Madison in Dane County, Wisconsin — The American Midwest (Great Lakes)
Lake Monona: People
Madison's lakes and savannas contained amazing plant and animal diversity. This ecological wealth created a natural gathering place. Early inhabitants hunted and gathered food, grew corn, made camps, and held ceremonies. Later, Ho-Chunks lived on Lake Monona at the Yahara River outlet, on the Isthmus, and in present-day Monona. Settlers started to arrive in the 1830s, also drawn by the lakes and good soil. In the next decade, James Doty surveyed the Isthmus
Dividing Ridge and Drumlins
Until 1910 an 80-foot-tall dividing ridge, half a mile long, rose between Lake Monona and Lake Wingra. The ridgetop had stunning views of Lake Monona and the Isthmus. About 25 effigy mounds were built on its slopes. A moraine left by the last glacier, the ridge was composed of sand and gravel. It was steadily quarried to fill wetlands and build streets between 1870 and 1910. The glacier also left Madison with drumlins, which are elevated, egg-shaped deposits. The Capitol, University's Bascom Hall, and Edgewood College stand on drumlins.
Effigy Mound Builders
Effigy mounds are scattered around Lake Monona. Unfortunately only a small number survived city settlement. Native people usually formed mounds on high, scenic ground overlooking water, such as the old dividing ridge above Monona Bay, on the drumlin where the Capitol now stands, and between Hudson and Olbrich parks. Effigy mounds were no longer built after about 1100. Perhaps a changing society based on growing corn created new ceremonies.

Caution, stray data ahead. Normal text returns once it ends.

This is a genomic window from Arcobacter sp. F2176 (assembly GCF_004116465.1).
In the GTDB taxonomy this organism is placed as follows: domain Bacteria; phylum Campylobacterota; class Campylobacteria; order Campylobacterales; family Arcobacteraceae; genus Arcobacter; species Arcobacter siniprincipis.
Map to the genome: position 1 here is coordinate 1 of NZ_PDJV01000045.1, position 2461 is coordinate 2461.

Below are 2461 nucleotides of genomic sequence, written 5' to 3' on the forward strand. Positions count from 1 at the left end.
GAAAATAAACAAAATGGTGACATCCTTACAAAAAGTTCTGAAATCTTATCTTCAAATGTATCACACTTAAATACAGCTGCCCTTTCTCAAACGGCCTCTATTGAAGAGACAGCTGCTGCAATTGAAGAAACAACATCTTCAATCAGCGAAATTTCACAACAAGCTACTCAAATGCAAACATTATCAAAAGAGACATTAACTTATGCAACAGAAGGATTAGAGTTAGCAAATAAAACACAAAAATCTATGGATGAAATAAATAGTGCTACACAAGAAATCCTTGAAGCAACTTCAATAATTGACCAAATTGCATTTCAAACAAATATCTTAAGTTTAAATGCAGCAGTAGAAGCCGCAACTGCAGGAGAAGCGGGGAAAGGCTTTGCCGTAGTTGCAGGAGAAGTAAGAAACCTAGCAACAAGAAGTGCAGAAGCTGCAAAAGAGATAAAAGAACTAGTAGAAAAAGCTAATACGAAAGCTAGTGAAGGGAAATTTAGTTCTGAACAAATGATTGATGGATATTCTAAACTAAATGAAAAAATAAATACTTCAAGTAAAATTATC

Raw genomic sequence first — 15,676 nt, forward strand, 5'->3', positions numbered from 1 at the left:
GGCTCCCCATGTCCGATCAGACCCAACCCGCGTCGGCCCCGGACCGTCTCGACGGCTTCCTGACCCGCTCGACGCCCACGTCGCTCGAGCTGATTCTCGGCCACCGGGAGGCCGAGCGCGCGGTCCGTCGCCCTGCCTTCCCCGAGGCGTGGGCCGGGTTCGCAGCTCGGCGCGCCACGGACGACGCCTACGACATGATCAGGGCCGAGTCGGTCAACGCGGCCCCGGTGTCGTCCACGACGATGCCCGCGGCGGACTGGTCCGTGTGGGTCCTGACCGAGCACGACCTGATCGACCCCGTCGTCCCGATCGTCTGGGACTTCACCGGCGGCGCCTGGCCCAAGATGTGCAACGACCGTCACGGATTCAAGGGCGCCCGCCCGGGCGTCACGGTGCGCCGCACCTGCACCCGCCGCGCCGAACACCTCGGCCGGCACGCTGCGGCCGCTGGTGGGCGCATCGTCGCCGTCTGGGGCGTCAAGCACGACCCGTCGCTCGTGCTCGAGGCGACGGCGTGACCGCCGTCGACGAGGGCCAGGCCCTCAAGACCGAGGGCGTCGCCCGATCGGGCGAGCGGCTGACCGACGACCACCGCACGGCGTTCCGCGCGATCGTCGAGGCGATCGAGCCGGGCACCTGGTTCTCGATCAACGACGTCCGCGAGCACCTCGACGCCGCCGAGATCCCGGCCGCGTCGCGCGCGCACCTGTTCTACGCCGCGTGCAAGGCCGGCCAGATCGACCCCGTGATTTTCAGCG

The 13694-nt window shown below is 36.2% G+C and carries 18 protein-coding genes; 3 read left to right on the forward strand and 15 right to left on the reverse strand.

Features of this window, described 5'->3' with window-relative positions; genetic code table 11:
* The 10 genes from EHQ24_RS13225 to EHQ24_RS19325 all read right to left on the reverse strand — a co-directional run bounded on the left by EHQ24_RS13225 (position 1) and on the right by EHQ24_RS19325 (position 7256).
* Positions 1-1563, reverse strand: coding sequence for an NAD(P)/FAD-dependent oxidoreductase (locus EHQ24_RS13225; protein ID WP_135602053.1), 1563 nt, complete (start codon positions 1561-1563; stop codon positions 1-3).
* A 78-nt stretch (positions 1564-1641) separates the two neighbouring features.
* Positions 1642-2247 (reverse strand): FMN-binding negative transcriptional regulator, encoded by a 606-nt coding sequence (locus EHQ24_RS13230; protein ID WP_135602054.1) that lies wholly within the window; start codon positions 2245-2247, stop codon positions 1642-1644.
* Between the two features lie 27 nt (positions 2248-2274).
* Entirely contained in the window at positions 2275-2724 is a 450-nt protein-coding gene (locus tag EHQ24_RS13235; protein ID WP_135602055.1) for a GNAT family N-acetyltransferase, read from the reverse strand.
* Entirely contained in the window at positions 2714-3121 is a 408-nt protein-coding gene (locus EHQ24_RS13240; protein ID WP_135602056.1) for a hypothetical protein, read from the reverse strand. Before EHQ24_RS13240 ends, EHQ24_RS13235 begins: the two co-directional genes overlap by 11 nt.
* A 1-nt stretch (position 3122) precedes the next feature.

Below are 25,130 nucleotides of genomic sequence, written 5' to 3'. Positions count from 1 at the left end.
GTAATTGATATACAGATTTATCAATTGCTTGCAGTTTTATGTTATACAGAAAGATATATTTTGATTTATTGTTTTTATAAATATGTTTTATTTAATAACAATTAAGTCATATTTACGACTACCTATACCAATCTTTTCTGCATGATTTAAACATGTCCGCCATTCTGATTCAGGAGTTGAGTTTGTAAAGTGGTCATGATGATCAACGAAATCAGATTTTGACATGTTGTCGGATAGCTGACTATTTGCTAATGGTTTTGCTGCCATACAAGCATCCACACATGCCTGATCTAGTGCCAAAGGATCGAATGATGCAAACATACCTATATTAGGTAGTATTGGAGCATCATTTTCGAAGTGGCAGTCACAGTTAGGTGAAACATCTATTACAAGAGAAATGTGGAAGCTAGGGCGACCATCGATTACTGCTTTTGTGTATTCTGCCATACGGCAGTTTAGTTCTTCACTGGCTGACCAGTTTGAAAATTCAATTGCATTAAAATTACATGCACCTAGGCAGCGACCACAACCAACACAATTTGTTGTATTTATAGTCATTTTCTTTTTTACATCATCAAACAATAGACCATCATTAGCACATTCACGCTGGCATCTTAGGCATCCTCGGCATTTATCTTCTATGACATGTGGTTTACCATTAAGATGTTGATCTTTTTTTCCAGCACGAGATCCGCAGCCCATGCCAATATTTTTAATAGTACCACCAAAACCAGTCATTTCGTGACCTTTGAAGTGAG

Lake Monona Summer Resorts
In the late 1800s, Lake Monona was a popular summer resort destination. Lakeside House (located at today's Olin-Turville Park), Tonyawatha Hotel, and Winnequah resort promoted Lake Monona's clean, pure waters. Visitors, many from the South,
Madison Remakes its Lakes
Lake Monona once produced high-quality ice for Milwaukee, Chicago, and points south. Each winter throughout the 1860s and 1870s, railroad cars shipped ice from near this spot. But water (and ice) quality dropped as Madison grew. By 1880, ever-larger volumes of sewage poured into Lake Monona, causing a nightmare for residents and city government. Today, sediments, pollutants, livestock manure, and fertilizers flowing through the Yahara River watershed are Lake Monona's greatest environmental challenges.
Erected by the Monona Terrace Community and Convention Center. (Marker Number 2.)
Topics. This historical marker is listed in these topic lists: Environment • Native Americans • Settlements & Settlers.
Location. 43° 4.29′ N, 89° 22.786′ W. Marker is in Madison, Wisconsin, in Dane County. Marker can be reached from the intersection of Wilson Street and Martin Luther King, Jr. Boulevard, on the left when traveling west. The marker is on the lake railing in the Center Circle Touch for map. Marker is at or near this postal address: One John Nolen Drive, Madison WI 53703, United States of America. Touch for directions.
Other nearby markers. At least 8 other markers are within walking distance of this marker. Black Hawk (within shouting distance of this marker); Third Lake (within shouting distance of this marker); Otis Redding (within shouting distance of this marker); Pioneer Men and Women (about 500 feet away, measured in a direct line); Olin Terrace (about 500 feet away); Madison Club (about 500 feet away); The Fairchild Home (about 500 feet away); State Office Building (about 500 feet away). Touch for a list and map of all markers in Madison.
Also see . . . Madison is an Indian mound capital. (related marker with links to markers for area effigy mounds) (Submitted on September 10, 2010, by William J. Toman of Green Lake, Wisconsin.)
Credits. This page was last revised on June 16, 2016. It was originally submitted on September 7, 2010, by William J. Toman of Green Lake, Wisconsin. This page has been viewed 703 times since then and 22 times this year. Photos: 1, 2, 3, 4, 5, 6, 7. submitted on September 7, 2010, by William J. Toman of Green Lake, Wisconsin. • Bill Pfingsten was the editor who published this page.